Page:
International trade impacted with talk of the Australian government potentially releasing KHV to control feral carp.

It’s already happening…

Victorian commercial fisherman John Ingram, who harvests carp for international markets, said just talk of the potential release of the virus was damaging his business. ‘Our export business has been halted,’ Mr Ingram said.

Scientists and commercial fishermen say Australia’s rollout of a carp herpesvirus is being rushed through, risking relationships with international trading partners.

Kevin Zai, who worked as a consultant in Papua New Guinea for 17 years said he feared the virus would spread to PNG where carp are an important commodity socially and economically.

Dr Keller Kopf from Charles Sturt University said it was possible that the virus could spread outside of Australia.

Queensland scientist Dr Jonathan Marshall said there was a risk the virus would not provide the results the Federal Government was after.

Learn more on ABC News’ article –

Herpes-based carp control plan may stop some Australian fish exports, cause alarm overseas

Yours sincerely,

Dr Richmond Loh
DipProjMgt, BSc, BVMS, MPhil (Pathology), MANZCVS (Aquatics& Pathobiology), CertAqV, NATA Signatory.

Aquatic Veterinarian & Veterinary Pathologist.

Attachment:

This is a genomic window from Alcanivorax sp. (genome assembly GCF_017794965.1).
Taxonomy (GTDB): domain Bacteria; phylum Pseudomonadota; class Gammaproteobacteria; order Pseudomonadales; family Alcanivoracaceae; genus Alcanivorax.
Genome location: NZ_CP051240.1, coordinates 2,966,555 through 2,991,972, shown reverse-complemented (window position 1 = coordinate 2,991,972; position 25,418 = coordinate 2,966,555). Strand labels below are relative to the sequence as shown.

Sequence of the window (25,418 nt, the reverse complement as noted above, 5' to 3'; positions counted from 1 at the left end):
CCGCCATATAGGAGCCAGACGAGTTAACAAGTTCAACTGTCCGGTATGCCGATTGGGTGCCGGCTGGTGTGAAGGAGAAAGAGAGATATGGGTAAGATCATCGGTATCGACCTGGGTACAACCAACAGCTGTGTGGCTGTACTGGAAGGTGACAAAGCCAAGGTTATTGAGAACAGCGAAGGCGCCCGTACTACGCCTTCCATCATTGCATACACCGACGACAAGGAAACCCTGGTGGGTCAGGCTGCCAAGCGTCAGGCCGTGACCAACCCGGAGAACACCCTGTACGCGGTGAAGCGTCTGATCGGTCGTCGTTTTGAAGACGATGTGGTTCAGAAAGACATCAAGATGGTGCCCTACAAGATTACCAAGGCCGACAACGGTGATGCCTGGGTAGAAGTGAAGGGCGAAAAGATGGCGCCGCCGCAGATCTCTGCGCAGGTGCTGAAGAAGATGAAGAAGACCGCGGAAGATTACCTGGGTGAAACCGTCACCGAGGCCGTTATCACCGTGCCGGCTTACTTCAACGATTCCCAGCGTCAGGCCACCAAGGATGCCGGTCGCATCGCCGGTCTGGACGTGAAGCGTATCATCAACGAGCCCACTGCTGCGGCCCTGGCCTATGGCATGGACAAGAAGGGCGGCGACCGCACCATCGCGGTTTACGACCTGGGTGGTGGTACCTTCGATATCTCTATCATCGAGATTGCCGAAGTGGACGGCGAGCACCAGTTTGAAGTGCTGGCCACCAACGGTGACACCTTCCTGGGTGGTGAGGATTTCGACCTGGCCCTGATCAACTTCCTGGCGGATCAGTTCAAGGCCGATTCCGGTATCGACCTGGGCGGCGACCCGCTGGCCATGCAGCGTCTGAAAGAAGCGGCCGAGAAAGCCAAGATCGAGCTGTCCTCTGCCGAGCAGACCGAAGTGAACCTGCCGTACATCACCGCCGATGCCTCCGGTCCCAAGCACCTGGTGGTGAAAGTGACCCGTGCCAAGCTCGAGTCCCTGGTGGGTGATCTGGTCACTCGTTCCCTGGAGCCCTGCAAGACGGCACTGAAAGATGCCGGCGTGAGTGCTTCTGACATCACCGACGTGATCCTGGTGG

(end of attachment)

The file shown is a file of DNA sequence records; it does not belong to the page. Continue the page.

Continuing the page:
Locations: Perth | Melbourne | Sydney | Canberra | Townsville | Singapore.

Aquatic Veterinary Medical & Diagnostic Services.
Ph: +61 421 822 383
Mail: PO Box 5164, East Victoria Park, WA 6981, Australia.


4 thoughts on “International trade impacted with talk of the Australian government potentially releasing KHV to control feral carp.

  1. KHV and killing carp, personally I think it’s a very bad idea. Yes, KHV will slaughter carp but some will survive and over time, I’m certain the virus will become less pathogenic, it’s not in the interests of the virus to annihilate a population. It’s quite likely the virus has jumped host from ? to carp. Most herpesviruses evolve with the host. So abit like introducing SVC or myxie into the rabbits – an initial major kill but then the fish will either become carriers and less susceptible or the virus will become less pathogenic, or even more scary jump to a different fish host with the consequences. Having dealt with the virus first hand in the UK over a number of years I am very concerned about it’s potential release into the wild in Australia.


  2. The Norwegians have been poisoning rivers with rotenone for years in an attempt to control Gyrodactylus salaris but with little success. On the contrary, there has been great success introducing sterile, male mosquitoes to reduce the populations of these insects in malaria and dengue fever areas of the world. We can readily control gender and sterility in fish, much more easily than in mosquitoes. A better but long term project using introductions of sterile male or triploid carp would significantly reduce the population of carp in Australia


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